Italian poet (1265-1321). Born into a wealthy family in Florence, Dante received a good education and probably spent a year or two at the University of Bologna.
Although he was married to Gemma Donati, the most important person in his life was a woman named Beatrice. He met her when he was nine years old, and from that day, he dedicated his life and his work to her. His feelings for her were in the highest tradition of courtly love -- he considered Beatrice to be so far above him and so utterly out of his reach that marriage to her was completely impossible. She died in 1290, and Dante was completely inconsolable in his grief. Soon after Beatrice's death, he published his first book of poetry, the "Vita Nuova," a collection of love poems about her.
In 1289, Dante fought in the battle of Campaldino against the Tuscan Ghibellines, helping to establish a Florentine democracy that excluded the nobility and empowered the guilds. He soon enrolled in the Guild of Physicians and Apothecaries. By 1300, the ruling Guelph party in Florence was split into two factions, the Black Guelphs and the White Guelphs. In 1301, the Black Guelphs took power while Dante was in Rome as an ambassador, and he was exiled under sentence of death. He spent the rest of his life in exile and never saw his wife again.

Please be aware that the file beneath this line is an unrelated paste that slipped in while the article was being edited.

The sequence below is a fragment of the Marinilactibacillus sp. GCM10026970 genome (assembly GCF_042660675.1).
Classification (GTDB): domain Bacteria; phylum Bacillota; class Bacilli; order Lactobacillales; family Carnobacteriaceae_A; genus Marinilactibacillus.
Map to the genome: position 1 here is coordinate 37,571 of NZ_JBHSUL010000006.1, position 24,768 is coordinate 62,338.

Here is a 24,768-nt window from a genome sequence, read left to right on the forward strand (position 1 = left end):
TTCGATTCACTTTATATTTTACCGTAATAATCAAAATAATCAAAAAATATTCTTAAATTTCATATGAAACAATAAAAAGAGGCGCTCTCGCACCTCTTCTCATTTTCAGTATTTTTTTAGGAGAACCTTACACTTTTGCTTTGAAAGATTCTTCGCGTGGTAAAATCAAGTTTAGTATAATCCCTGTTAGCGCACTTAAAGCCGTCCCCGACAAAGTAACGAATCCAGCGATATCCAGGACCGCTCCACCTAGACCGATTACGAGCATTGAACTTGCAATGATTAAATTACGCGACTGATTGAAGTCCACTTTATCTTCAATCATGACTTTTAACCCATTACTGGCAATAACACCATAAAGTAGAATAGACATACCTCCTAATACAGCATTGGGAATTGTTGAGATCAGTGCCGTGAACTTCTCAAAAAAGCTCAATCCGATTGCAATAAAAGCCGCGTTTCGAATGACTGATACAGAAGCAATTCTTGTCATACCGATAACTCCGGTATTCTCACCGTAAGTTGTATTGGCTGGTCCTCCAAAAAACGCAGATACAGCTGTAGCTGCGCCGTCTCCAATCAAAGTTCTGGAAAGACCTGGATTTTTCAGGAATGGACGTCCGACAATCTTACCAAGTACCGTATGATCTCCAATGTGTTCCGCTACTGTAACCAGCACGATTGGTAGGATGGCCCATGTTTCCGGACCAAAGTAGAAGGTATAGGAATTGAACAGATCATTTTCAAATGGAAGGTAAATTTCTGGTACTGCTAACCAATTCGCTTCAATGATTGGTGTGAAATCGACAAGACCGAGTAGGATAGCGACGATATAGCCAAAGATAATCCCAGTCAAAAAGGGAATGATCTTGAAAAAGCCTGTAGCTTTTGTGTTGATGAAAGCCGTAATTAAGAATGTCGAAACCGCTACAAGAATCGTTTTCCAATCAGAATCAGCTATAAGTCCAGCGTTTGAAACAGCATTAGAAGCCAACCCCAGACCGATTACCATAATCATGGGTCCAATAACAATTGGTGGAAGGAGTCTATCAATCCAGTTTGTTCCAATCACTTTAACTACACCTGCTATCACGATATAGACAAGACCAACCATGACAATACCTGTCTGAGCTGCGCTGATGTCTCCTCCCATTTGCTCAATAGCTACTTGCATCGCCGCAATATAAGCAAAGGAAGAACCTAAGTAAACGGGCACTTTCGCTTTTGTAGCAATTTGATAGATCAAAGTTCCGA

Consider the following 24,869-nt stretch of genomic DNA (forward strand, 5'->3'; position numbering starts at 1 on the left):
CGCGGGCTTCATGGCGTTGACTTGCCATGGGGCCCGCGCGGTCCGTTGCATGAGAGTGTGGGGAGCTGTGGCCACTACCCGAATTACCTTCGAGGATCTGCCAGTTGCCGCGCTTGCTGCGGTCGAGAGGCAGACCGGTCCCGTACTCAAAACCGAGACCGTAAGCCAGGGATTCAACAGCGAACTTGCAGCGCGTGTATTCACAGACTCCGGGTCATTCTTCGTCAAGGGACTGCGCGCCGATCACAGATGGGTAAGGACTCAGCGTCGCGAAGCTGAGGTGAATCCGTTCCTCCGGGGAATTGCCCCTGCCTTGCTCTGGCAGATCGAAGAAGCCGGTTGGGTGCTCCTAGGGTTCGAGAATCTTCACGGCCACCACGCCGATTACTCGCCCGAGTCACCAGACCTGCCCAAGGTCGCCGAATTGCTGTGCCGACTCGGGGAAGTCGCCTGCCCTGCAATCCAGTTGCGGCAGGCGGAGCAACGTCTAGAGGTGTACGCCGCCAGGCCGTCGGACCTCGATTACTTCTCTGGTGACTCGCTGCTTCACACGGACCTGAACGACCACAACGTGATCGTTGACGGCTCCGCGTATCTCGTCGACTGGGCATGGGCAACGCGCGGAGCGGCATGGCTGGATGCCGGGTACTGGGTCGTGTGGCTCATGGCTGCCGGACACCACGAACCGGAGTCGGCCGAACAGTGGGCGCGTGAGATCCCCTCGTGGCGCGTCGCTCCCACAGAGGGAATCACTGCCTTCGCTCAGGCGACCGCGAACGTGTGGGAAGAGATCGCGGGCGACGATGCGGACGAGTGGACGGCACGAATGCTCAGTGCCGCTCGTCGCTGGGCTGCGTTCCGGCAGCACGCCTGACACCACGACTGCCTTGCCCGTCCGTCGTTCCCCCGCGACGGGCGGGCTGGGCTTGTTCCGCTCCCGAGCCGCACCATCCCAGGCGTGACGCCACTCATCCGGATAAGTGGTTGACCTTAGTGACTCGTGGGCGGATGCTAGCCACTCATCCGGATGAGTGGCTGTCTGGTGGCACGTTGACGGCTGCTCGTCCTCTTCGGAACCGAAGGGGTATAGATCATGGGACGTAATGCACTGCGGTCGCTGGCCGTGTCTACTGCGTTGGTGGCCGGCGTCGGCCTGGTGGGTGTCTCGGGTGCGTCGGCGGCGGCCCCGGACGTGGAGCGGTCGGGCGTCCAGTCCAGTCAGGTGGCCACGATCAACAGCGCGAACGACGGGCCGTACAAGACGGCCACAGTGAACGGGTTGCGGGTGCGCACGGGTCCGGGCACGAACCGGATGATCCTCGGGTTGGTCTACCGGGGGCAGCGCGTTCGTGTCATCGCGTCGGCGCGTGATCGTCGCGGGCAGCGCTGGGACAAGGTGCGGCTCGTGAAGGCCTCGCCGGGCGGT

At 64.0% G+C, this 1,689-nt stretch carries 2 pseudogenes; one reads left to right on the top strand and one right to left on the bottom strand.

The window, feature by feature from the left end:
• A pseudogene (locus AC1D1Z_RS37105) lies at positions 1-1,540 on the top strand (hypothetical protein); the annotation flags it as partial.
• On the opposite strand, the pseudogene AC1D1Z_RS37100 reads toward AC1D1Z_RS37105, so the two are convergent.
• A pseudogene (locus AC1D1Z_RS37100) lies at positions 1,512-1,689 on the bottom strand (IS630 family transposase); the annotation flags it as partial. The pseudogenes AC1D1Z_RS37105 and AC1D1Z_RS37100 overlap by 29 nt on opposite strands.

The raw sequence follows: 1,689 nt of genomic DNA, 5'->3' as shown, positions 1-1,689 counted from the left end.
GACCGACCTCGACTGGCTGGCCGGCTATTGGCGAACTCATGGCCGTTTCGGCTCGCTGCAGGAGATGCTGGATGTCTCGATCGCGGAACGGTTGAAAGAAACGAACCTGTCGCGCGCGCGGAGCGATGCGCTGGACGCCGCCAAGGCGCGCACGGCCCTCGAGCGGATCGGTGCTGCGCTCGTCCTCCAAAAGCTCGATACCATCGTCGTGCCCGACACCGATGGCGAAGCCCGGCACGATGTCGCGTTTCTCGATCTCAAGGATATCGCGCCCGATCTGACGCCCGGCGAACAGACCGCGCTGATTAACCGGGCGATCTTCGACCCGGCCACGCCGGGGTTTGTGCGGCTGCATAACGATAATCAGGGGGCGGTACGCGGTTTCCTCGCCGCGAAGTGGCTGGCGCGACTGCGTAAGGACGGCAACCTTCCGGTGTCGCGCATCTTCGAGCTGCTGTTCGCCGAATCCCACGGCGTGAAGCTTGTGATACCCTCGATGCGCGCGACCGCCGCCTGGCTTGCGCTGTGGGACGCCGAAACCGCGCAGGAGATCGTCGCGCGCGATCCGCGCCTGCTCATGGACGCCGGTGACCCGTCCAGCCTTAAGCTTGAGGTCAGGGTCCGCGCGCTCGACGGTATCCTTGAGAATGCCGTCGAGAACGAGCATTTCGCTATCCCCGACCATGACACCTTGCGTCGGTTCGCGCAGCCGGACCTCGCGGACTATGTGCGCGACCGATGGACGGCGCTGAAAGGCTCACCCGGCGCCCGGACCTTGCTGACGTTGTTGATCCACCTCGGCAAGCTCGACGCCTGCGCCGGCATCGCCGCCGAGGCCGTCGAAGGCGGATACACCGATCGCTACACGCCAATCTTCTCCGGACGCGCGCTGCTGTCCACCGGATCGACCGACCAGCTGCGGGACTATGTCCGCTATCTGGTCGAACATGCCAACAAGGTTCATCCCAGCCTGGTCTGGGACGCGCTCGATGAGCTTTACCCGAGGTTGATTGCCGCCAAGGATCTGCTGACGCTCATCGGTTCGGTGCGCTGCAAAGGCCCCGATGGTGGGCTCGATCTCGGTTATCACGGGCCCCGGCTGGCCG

Dante's masterpiece, the Divine Comedy, was written during his time in exile. He started it in 1307 and completed it shortly before his death. It was inspired by Beatrice and written in Italian, rather than Latin, so everyone could read it.
Research from GURPS Who's Who 2, compiled by Phil Masters, "Dante Alighieri" by Gareth L. Owen, pp. 40-41.